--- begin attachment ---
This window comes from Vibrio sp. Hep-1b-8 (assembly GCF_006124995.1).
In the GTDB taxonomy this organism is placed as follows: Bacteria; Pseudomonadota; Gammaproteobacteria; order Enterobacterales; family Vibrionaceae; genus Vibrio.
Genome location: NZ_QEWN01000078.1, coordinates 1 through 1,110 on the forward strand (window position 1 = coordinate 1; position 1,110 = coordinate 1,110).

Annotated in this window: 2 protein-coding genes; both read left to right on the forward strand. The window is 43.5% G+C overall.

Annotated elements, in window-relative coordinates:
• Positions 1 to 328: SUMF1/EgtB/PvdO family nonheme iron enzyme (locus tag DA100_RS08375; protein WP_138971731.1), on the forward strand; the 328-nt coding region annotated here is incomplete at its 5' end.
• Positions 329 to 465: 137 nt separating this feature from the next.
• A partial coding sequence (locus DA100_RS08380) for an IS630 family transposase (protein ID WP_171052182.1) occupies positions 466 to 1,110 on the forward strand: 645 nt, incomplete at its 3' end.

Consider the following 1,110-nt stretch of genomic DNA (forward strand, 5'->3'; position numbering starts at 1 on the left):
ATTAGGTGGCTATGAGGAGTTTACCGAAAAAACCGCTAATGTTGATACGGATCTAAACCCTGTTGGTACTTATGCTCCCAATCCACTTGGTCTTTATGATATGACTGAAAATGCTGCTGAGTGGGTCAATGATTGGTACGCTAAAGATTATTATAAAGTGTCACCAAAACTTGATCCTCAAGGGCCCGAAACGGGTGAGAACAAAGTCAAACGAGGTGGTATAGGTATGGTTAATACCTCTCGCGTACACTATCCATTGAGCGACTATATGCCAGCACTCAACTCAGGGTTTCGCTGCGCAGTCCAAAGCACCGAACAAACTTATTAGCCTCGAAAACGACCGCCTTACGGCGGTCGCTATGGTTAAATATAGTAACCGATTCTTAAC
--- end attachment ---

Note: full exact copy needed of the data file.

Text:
This window comes from Vibrio sp. Hep-1b-8 (assembly GCF_006124995.1).
In the GTDB taxonomy this organism is placed as follows: Bacteria; Pseudomonadota; Gammaproteobacteria; order Enterobacterales; family Vibrionaceae; genus Vibrio.
Genome location: NZ_QEWN01000078.1, coordinates 1 through 1,110 on the forward strand (window position 1 = coordinate 1; position 1,110 = coordinate 1,110).

Annotated in this window: 2 protein-coding genes; both read left to right on the forward strand. The window is 43.5% G+C overall.

Annotated elements, in window-relative coordinates:
• Positions 1 to 328: SUMF1/EgtB/PvdO family nonheme iron enzyme (locus tag DA100_RS08375; protein WP_138971731.1), on the forward strand; the 328-nt coding region annotated here is incomplete at its 5' end.
• Positions 329 to 465: 137 nt separating this feature from the next.
• A partial coding sequence (locus DA100_RS08380) for an IS630 family transposase (protein ID WP_171052182.1) occupies positions 466 to 1,110 on the forward strand: 645 nt, incomplete at its 3' end.

Consider the following 1,110-nt stretch of genomic DNA (forward strand, 5'->3'; position numbering starts at 1 on the left):
ATTAGGTGGCTATGAGGAGTTTACCGAAAAAACCGCTAATGTTGATACGGATCTAAACCCTGTTGGTACTTATGCTCCCAATCCACTTGGTCTTTATGATATGACTGAAAATGCTGCTGAGTGGGTCAATGATTGGTACGCTAAAGATTATTATAAAGTGTCACCAAAACTTGATCCTCAAGGGCCCGAAACGGGTGAGAACAAAGTCAAACGAGGTGGTATAGGTATGGTTAATACCTCTCGCGTACACTATCCATTGAGCGACTATATGCCAGCACTCAACTCAGGGTTTCGCTGCGCAGTCCAAAGCACCGAACAAACTTATTAGCCTCGAAAACGACCGCCTTACGGCGGTCGCTATGGTTAAATATAGTAACCGATTCTTAAC